Both ACT, who couldn't see the danger of Iranian backing for the militias, and to a lesser extent Keir are getting angry about the wrong thing. The story - backed by named officers Iraqi, American and British, point to a deal having been struck that British troops would keep out of Basra. This may have been negotiated by officers on the spot or it may have political input. The story in the Times - and elsewhere incidentally - was that it needed MoD clearance and specifically that of our (part-time) Defence Secretary before troops could go in. The iraqi army knew of this so turned to the Americans.

Liam Fox asked all the right questions and tonight the MoD has saoid there was no deal. Unfortunately for ones belief in either the MoD or Des Browne, Newsnight had a clip of the local British General (Rollo?) last December saying there WAS an 'accommodation" (=deal? no?)

Nobody is saying that the troops would not have gone in or done their job. Indeed those actually there were frustrated at being sidelined for so long.

It is suggested that Des Browne betrayed our allies by denying them the help that they needed.

Let's not have stories of relatives who fought. Many did - even I was in one field where I was very specifically the subject of hostile fire! I do know how the army thinks - or should I say 'thought'

If anyone doubts the courage and dedication of the British Forces in Iraq they should read in Foreign Fields by Dan Collins. The book enumerates the many acts of bravery and humanity of our soldiers and airmen. The Rules of Engagement by Tim Collins (subsequently scandalously treated by the politically inspired) is another good read. Once again the book includes the steps taken By Tim Collins to save not only British lives, but also Iraqis, some of whom were enemies or potential enemies.

I agree with Richard North: I would not put too much trust in the account by the media and I have never thought that the Lefties at the BBC were a friends of the Armed Services. Strange how the BBC is now so gung ho?

I have every confidence in the army's decision to retire to the airfield. When all is said and done, it was always understood that the Iraqi Army must eventually be the protectors of Iraq. In assisting in the training in Basra of that army the results show that the British have helped to do a good job. Armchair generals ? - we have too many of 'em. As they say in the army - "get some in" (meaning active service).

Perhaps an even more explosive story is the one just releasd in the USA that our top spy was sent by Blair about 3 months before the War to say that the latest evidence was that Saddam had indeed abandoned his search fo nuclear weapons and had wound down his chemical and biological weapons as well.The reoprt was that he had no weapons of mass destruction. If this is all true then the deceit practised on the British people by Tony Blair gets ever more horrendous. He must have knowingly lied to Parliament big time.Up to now Blair has always been able to claim that the whole Intelligence community held the view that Saddam did indeed have weapons of mass destruction. Having this info what on earth was Blair doing trying to get the UN to pass that 2nd resolution for war on the basis that Saddam had not complied with previous resolutions to abandon his mass destruction weapons programme?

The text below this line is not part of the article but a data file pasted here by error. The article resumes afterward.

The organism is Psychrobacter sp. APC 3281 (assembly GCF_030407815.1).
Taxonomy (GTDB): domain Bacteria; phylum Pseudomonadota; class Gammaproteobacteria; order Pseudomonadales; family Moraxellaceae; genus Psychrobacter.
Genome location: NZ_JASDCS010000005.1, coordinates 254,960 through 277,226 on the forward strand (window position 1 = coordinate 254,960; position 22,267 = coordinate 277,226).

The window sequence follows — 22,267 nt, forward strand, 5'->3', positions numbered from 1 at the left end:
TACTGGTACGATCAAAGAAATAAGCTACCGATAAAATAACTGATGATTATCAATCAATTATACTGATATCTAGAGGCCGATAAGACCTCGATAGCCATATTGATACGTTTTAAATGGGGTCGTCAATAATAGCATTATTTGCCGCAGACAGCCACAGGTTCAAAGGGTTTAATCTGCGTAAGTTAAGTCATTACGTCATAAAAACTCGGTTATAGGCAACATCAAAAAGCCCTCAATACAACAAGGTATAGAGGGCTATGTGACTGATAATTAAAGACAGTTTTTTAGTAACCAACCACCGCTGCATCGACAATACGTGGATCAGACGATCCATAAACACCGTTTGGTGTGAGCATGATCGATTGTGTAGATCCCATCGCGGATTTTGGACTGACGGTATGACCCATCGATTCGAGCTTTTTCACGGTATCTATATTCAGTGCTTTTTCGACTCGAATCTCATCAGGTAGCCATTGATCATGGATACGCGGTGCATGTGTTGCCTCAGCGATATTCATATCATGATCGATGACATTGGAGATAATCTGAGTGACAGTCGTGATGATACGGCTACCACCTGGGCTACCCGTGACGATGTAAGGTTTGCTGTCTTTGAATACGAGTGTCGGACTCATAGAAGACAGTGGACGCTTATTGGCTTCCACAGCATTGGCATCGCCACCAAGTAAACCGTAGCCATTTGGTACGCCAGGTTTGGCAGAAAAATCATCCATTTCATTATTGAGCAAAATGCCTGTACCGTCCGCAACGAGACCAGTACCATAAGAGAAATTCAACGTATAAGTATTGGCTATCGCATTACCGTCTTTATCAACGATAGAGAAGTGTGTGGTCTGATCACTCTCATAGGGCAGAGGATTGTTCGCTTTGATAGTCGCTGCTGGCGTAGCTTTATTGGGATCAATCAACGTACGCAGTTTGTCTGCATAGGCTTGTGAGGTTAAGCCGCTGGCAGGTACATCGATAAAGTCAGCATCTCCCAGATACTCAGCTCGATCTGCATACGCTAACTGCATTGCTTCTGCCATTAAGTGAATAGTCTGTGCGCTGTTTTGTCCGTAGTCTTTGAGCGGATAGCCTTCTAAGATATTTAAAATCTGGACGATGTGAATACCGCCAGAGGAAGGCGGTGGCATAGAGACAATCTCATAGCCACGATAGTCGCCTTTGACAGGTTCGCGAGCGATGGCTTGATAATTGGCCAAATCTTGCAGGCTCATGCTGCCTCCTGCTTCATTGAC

It seems that Cheney did not want to know and the report was deliberately buried.


Lets get clear about a few points. (I had the honour to serve the Queen for 18yrs.)

1. This govt. has been running a war on two fronts with a peace-time establishment and funding. Ignore the tractor-factory figures, Those enormous sums of money are being used to bribe the ship-workers in Scotland, and to maintain the politically essential strategic deterrent.
3. The Basra garrison had been so reduced that, on the numbers of troops in Basra released by this govt, I judge that it was barely able to defend itself.
4. I suspect that given the refusal of this govt. to provide the money needed to enable the military to carry out the Govt's stated policy, all available munitions had been moved to Afghanistan, leaving the Basra garrison incapable of cooperating in Op. Charge of the Knights, to any great extent.
5. In this Govt's dealings with Irish Terrorists, the tactic of "what do I have to give you to stop you hitting me ". was used. Only the sea-change in US public opinion after 9/11 brought the IRA to the conference table. It would be in keeping with the known actions of this Govt, that a similar deal would be brokered with terrorists in Basra.
6. The increasing resistance to Govt. handling of the situation has resulted in political interference in the normal system of promotion and postings, as an attempt to control the publication of legitimate concerns of the Military which are being ignored by the Govt.